By the time the battle finished 10 months later, a million casualties lay in its wake. A million stories of routine bravery like that of the French communications officer. And Verdun was far from the only sign that the stately, sanitized version of 19th century warfare was a thing of the past. Similar carnage played out at the Somme and Gallipoli and Vimy Ridge and Galicia and a hundred other battlefields. Time and again, the generals threw their men into meat grinders, and time and again the dead bodies lay strewn on the other side of that slaughter.

But how did such bloodshed happen? For what purpose? What did the First World War mean?

The simplest explanation is that the mechanization of 20th century armies had changed the logic of warfare itself. In this reading of history, the horrors of World War One were the result of the logic dictated by the technology with which it was fought.

It was the logic of the siege guns that bombarded the enemy from over 100 kilometres away. It was the logic of the poison gas, spearheaded by Bayer and their School for Chemical Warfare in Leverkusen. It was the logic of the tank, the airplane, the machine gun and all of the other mechanized implements of destruction that made mass slaughter a mundane fact of warfare.

But this is only a partial answer. More than just technology was at play in this “Great War,” and military strategy and million-casualty battles were not the only ways that World War I had changed the world forever. Like that unimaginable artillery assault at Verdun, the First World War tore apart all the verities of the Old World, leaving a smouldering wasteland in its wake.

A wasteland that could be reshaped into a New World Order.

For the would-be engineers of society, war—with all of its attendant horrors—was the easiest way to demolish the old traditions and beliefs that lay between them and their goals.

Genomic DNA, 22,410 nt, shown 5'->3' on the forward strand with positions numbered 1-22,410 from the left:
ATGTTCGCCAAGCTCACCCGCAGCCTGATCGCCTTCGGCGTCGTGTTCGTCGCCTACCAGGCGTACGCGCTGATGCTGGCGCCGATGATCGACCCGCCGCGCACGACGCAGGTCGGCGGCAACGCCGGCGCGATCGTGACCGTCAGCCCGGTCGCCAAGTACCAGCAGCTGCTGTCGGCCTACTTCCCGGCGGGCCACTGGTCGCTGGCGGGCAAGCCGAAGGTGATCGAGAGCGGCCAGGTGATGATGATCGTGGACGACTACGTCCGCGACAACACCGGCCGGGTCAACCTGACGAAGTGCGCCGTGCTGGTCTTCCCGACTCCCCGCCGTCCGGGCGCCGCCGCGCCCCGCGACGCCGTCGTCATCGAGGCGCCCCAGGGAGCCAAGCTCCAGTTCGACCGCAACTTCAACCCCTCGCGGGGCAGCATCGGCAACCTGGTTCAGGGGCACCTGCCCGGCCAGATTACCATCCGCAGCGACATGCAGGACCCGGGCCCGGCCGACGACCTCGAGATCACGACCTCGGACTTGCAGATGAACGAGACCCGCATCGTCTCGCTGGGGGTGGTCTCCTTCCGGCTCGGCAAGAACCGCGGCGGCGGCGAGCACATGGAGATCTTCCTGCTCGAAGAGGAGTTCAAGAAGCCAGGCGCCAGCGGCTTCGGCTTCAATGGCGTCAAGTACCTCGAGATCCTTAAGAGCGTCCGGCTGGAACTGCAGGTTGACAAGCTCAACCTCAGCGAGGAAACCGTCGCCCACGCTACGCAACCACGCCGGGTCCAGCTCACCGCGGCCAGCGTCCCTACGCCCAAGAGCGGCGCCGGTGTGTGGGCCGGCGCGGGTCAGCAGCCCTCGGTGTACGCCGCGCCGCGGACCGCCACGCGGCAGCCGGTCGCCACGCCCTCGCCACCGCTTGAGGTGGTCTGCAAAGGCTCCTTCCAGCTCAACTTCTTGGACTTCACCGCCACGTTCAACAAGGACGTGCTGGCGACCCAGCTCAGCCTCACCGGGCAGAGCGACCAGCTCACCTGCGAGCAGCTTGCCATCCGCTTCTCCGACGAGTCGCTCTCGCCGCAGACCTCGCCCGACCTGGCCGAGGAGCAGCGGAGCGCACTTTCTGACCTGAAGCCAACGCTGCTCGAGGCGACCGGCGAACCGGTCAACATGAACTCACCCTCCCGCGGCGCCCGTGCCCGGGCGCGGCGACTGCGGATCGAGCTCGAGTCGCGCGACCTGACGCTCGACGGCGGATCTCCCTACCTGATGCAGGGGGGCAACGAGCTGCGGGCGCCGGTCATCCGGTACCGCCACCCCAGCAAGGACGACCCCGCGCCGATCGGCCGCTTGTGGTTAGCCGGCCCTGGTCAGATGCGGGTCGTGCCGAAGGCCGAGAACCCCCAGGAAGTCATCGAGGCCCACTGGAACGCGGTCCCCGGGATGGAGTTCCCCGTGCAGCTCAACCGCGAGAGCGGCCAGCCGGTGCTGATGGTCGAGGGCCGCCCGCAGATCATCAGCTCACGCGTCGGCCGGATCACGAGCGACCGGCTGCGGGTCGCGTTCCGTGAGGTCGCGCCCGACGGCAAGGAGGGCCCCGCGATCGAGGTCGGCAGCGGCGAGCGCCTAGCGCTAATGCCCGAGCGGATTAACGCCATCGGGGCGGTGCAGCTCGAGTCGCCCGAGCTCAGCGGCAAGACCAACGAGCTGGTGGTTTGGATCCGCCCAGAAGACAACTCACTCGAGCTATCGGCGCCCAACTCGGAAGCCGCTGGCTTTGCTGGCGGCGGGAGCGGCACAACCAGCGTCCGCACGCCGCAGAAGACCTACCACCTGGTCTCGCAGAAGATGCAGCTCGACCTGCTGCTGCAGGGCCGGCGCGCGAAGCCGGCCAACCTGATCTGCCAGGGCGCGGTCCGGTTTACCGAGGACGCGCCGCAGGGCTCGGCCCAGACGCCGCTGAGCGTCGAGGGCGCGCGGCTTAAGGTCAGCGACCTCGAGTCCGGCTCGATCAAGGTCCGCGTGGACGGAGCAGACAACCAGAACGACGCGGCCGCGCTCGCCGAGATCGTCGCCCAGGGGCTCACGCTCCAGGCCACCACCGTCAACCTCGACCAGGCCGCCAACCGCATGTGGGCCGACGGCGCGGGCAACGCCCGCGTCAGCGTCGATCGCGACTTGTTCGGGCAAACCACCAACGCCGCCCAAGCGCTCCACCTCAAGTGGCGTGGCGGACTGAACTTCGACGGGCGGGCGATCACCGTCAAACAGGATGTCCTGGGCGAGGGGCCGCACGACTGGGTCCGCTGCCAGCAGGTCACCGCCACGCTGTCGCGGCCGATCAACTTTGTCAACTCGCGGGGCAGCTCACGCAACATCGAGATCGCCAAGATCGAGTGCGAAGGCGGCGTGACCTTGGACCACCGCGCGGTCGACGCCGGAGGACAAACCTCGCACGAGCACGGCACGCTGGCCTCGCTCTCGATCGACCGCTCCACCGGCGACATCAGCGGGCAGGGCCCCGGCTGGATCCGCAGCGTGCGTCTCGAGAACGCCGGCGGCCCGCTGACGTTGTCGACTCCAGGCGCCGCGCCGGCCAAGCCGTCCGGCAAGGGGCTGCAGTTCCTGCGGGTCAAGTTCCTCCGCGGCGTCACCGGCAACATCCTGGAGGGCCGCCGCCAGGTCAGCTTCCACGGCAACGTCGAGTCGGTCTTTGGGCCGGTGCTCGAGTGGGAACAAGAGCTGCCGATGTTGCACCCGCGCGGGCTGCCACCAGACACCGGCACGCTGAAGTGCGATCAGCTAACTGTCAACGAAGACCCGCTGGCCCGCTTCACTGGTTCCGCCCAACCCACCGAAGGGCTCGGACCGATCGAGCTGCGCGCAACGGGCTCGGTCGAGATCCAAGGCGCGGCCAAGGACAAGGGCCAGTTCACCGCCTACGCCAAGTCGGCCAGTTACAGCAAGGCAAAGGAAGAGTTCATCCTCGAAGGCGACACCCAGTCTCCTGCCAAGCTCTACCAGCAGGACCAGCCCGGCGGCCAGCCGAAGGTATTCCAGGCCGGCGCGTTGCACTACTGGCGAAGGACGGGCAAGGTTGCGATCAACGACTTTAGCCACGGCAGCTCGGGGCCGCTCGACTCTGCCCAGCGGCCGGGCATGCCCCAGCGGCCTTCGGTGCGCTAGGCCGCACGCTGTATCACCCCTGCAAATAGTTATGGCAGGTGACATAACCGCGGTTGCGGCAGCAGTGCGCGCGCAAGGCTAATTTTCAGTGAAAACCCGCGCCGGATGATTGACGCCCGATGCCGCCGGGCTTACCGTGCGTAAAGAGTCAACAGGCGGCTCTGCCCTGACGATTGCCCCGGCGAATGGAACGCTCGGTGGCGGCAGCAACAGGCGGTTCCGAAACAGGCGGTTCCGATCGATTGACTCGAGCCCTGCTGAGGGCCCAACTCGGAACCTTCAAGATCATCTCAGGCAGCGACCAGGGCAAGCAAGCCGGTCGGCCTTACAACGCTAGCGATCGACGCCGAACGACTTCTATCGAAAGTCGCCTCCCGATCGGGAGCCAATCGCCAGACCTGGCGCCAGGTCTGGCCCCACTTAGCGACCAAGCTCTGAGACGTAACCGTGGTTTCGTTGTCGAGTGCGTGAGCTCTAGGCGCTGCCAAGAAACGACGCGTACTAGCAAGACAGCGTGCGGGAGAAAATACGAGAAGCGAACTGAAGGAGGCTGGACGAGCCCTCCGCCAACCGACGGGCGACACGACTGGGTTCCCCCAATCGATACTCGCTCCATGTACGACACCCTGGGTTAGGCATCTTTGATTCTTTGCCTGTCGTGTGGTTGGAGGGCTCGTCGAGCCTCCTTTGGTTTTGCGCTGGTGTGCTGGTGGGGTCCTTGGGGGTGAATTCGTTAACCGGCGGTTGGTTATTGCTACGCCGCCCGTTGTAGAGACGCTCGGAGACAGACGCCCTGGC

This was recognized early on by Cecil Rhodes and his original clique of co-conspirators. As we have seen, it was less than one decade after the founding of Cecil Rhodes’ society to achieve the “peace of the world” that that vision was amended to include war in South Africa, and then amended again to include embroiling the British Empire in a world war.

Many others became willing participants in that conspiracy because they, too, could profit from the destruction and the bloodshed.

And the easiest way to understand this idea is at its most literal level: profit.

War is a racket. It always has been.

It is possibly the oldest, easily the most profitable, surely the most vicious. It is the only one international in scope. It is the only one in which the profits are reckoned in dollars and the losses in lives.

A racket is best described, I believe, as something that is not what it seems to the majority of the people. Only a small “inside” group knows what it is about. It is conducted for the benefit of the very few, at the expense of the very many. Out of war a few people make huge fortunes.

In the World War [I] a mere handful garnered the profits of the conflict. At least 21,000 new millionaires and billionaires were made in the United States during the World War. That many admitted their huge blood gains in their income tax returns. How many other war millionaires falsified their tax returns no one knows.

How many of these war millionaires shouldered a rifle? How many of them dug a trench? How many of them knew what it meant to go hungry in a rat-infested dug-out? How many of them spent sleepless, frightened nights, ducking shells and shrapnel and machine gun bullets? How many of them parried a bayonet thrust of an enemy? How many of them were wounded or killed in battle?

Major General Smedley Butler

As the most decorated Marine in the history of the United States at the time of his death, Smedley Butler knew of what he spoke. Having seen the minting of those tens of thousands of “new millionaires and billionaires” out of the blood of his fellow soldiers, his famous rallying cry, War Is A Racket, has resonated with the public since he first began—in his own memorable words—”trying to educate the soldiers out of the sucker class.”